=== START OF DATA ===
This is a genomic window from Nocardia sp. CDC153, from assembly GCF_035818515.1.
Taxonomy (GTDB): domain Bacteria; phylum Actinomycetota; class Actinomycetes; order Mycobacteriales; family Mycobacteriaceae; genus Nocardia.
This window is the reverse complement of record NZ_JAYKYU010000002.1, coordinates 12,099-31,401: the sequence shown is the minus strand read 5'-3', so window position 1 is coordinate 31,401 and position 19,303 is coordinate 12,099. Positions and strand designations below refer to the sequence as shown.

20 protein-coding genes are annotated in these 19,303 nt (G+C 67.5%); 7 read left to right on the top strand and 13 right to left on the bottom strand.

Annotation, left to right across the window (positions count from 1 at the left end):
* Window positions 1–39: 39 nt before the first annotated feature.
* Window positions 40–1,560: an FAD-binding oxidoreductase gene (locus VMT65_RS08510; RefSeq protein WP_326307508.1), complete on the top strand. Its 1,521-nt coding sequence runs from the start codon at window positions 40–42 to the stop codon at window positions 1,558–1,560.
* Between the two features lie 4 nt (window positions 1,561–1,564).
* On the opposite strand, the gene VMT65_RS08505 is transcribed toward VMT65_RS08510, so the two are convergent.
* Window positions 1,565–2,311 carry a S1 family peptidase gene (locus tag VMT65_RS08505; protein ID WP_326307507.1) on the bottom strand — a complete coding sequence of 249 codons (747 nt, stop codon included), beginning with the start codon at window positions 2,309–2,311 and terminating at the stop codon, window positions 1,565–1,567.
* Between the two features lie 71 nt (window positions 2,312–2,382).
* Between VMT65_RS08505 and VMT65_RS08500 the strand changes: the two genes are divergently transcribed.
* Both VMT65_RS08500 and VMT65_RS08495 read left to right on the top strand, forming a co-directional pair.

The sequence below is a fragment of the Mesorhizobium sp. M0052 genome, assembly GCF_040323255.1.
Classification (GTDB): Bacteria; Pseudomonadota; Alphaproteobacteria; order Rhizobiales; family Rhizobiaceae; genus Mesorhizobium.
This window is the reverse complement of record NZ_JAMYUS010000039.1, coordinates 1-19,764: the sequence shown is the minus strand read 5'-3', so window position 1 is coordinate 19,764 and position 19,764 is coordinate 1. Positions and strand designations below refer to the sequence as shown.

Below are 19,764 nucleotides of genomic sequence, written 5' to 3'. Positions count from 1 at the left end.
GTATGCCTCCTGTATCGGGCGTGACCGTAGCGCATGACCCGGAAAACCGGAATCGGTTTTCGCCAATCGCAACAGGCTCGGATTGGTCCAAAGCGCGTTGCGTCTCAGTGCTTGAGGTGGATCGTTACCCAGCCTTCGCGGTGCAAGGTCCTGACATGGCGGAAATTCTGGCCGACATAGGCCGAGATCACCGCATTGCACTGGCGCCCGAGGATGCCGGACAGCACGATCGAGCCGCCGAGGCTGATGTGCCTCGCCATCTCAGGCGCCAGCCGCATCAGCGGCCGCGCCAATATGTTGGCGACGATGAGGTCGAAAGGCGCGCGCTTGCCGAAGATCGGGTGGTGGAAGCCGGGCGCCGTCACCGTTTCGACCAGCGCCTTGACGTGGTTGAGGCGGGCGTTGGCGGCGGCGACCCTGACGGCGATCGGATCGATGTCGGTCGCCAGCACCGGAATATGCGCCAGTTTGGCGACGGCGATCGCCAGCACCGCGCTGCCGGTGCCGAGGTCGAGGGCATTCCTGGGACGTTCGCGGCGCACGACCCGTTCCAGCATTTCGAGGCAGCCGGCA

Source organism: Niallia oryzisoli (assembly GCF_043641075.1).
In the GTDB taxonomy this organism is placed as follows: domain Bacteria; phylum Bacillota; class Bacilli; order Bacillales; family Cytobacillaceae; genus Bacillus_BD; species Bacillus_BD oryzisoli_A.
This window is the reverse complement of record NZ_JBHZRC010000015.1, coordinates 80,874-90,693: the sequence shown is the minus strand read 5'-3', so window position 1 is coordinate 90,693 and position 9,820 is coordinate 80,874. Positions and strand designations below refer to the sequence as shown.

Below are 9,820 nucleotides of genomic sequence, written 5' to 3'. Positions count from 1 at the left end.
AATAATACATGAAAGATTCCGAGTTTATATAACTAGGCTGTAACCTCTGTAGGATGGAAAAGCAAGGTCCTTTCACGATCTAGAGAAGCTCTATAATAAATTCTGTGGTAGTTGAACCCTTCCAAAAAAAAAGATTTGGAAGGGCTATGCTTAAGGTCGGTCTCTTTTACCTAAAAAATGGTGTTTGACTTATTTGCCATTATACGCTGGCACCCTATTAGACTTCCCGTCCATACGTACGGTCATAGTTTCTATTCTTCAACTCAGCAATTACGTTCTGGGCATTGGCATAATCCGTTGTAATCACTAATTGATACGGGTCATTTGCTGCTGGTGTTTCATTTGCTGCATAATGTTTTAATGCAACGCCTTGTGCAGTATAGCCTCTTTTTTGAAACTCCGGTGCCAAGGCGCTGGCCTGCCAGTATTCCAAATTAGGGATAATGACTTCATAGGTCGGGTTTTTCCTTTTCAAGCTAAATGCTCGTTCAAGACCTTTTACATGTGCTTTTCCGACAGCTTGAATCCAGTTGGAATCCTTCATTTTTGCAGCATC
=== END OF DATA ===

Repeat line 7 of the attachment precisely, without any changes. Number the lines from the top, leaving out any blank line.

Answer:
* Window positions 40–1,560: an FAD-binding oxidoreductase gene (locus VMT65_RS08510; RefSeq protein WP_326307508.1), complete on the top strand. Its 1,521-nt coding sequence runs from the start codon at window positions 40–42 to the stop codon at window positions 1,558–1,560.